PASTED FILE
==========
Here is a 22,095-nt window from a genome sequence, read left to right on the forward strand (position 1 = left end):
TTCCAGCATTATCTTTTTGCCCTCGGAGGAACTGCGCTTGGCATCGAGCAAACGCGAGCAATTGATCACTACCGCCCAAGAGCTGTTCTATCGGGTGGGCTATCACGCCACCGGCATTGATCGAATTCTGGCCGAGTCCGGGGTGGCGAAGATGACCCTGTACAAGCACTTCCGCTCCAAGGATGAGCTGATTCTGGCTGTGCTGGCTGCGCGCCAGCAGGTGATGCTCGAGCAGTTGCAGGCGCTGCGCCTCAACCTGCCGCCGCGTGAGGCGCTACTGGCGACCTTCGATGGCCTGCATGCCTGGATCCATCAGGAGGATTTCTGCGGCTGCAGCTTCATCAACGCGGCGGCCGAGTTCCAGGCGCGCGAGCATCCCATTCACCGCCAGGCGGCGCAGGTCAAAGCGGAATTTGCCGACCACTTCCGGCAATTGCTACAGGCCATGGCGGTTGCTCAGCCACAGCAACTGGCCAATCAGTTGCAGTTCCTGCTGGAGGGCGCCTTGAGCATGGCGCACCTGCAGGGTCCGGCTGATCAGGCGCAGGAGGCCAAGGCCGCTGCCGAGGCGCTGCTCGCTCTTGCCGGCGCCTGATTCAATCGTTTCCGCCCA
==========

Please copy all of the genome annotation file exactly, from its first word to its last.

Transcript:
Here is a 22,095-nt window from a genome sequence, read left to right on the forward strand (position 1 = left end):
TTCCAGCATTATCTTTTTGCCCTCGGAGGAACTGCGCTTGGCATCGAGCAAACGCGAGCAATTGATCACTACCGCCCAAGAGCTGTTCTATCGGGTGGGCTATCACGCCACCGGCATTGATCGAATTCTGGCCGAGTCCGGGGTGGCGAAGATGACCCTGTACAAGCACTTCCGCTCCAAGGATGAGCTGATTCTGGCTGTGCTGGCTGCGCGCCAGCAGGTGATGCTCGAGCAGTTGCAGGCGCTGCGCCTCAACCTGCCGCCGCGTGAGGCGCTACTGGCGACCTTCGATGGCCTGCATGCCTGGATCCATCAGGAGGATTTCTGCGGCTGCAGCTTCATCAACGCGGCGGCCGAGTTCCAGGCGCGCGAGCATCCCATTCACCGCCAGGCGGCGCAGGTCAAAGCGGAATTTGCCGACCACTTCCGGCAATTGCTACAGGCCATGGCGGTTGCTCAGCCACAGCAACTGGCCAATCAGTTGCAGTTCCTGCTGGAGGGCGCCTTGAGCATGGCGCACCTGCAGGGTCCGGCTGATCAGGCGCAGGAGGCCAAGGCCGCTGCCGAGGCGCTGCTCGCTCTTGCCGGCGCCTGATTCAATCGTTTCCGCCCA